K. Balachander started as a playwrite at in his 20s, he directed his first film at 35. As he gained confidence as a director, his vision expanded. From films in which the dialogue and performances were the center piece, he moved on to long wordless sections in which the characters internal life was conveyed by visual metaphors or glances exchanged across a distance. But what never changed was his focus on the story above all.
A K. Balachander film is not about fun set pieces, songs sequences or action moments or comedy scenes. They are there, yes, but they are only there to work in context, to help tell the story of these characters. And somehow Balachander managed to tell amazing stories, stories you would not believe could be commercially viable in India or anywhere. Would you like to watch a film about a teenage girl who marries the father of her attempted rapist in order to exact vengeance on him? Balachander has that. How about a young woman who becomes a prostitute to support her family? That too. A young rebel who falls passionately in love with the woman twice his age who is hiding him in her home? Yep, that too. A movie about a funny tailor who kills a man in revenge for his sister’s suicide? That was Balachander’s first big hit!
Balachander’s films are amazing, but that is only half the reason he is the father of Tamil cinema. His art was great, but his person was even greater. Balachander reached out into Tamil Nadu and pulled forth talent. He launched Sridevi as an adult actress, Kamal Haasan as an adult actor, and discovered a strange ugly young acting graduate from the Tamil film institute named “Rajinikanth”. In one of his last films, he helped Prakash Raj restart his career. As a producer, he mentored Mani Ratnam and produced Roja, his big crossover hit film. Oh, and it was Roja which started the career of AR Rahman. Balachander is one of those people whose influence cannot be quantified or understood because it was so far reaching. The type of man that did most of his good for the community in hidden ways. His first impact on Rajinikanth wasn’t when he cast him in a film, it was when he came to talk at the acting institute and seeing him made Rajinikanth feel like staying in school was worth it, like he could do this career after all. How many other students did he influence in the same way through talking time out of his schedule to give a guest lecture? How many people did he meet at parties, in coffee shops, or simply talk to them because they showed up on film sets asking for advice? The answer is probably legions. Balachander was a kind kind man who believed in what he was doing, believed in the Tamil industry and wanted everyone to have the same chances he had. He made movies for 42 years, and spread kindness the entire time. While politics, fame, competition, and finances divided the industry, Balachander was a source of light that brought it together.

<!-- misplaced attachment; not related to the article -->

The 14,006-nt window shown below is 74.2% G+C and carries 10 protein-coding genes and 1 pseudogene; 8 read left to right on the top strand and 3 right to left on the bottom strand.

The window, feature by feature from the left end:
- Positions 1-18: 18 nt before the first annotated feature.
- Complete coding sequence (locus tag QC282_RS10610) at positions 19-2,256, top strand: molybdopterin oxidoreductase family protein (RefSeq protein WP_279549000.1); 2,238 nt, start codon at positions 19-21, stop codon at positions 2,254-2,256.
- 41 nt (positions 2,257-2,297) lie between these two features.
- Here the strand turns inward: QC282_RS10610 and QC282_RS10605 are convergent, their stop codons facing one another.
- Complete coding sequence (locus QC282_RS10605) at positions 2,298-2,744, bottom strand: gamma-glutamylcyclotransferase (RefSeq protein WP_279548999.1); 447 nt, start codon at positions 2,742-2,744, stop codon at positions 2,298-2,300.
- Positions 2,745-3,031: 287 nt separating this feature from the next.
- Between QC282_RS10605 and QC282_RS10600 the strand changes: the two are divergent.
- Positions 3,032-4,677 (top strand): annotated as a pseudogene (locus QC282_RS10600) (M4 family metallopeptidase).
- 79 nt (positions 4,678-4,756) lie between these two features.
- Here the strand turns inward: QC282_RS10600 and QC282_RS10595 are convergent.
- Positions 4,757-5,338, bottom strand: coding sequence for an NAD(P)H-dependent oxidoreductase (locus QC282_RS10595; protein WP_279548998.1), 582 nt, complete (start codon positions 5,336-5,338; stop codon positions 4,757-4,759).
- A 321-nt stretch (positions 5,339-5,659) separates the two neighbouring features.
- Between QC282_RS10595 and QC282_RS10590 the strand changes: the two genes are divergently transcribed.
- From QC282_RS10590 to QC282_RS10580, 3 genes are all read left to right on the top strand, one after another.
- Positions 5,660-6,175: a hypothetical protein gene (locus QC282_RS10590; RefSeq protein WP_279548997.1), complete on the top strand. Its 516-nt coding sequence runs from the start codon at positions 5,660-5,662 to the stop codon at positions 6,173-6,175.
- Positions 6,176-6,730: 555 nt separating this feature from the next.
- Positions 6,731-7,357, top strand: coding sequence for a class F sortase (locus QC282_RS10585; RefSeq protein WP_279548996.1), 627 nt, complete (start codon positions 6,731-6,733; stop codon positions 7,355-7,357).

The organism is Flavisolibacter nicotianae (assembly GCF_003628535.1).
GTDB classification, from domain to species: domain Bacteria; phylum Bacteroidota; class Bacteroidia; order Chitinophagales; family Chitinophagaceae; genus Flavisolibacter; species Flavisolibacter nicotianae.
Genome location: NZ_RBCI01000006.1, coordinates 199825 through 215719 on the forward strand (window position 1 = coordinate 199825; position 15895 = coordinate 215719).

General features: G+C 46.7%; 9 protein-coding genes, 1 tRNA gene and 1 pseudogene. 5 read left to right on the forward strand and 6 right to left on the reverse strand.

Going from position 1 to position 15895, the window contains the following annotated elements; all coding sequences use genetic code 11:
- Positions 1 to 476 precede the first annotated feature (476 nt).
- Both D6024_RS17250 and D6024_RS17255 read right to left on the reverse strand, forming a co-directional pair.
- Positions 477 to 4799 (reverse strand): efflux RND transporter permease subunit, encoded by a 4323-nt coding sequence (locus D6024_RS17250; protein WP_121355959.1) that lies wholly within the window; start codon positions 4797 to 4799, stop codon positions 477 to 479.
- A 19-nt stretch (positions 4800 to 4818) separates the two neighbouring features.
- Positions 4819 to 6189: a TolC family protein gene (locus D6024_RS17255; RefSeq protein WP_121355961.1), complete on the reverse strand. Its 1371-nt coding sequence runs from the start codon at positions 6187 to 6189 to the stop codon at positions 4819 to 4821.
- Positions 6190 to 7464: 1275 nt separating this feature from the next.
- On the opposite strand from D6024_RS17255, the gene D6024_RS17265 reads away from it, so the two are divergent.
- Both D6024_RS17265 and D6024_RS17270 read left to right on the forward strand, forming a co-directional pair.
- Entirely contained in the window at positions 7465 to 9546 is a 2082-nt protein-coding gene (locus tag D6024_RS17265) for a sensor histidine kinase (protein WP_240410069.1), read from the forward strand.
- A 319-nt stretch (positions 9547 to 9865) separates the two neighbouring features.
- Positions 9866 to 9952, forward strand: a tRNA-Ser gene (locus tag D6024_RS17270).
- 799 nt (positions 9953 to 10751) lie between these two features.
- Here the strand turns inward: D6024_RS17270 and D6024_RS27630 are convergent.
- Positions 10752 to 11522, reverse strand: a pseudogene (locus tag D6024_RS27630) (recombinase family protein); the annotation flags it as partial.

And that comes through in his films. His films are, ultimately, so hopeful. There is no tragedy of life that cannot be solved, no human that cannot be redeemed. Nothing that cannot be endured, and overcome. I’m going to spoil one of his movies, Moondru Mudichi where he launched Sridevi as an adult actress and gave Rajinikanth his first full length role, just so you can understand what I mean. Even if you read this, I still encourage you to watch Moondru Mudichi because a plot synopsis cannot convey the whole feel of the film: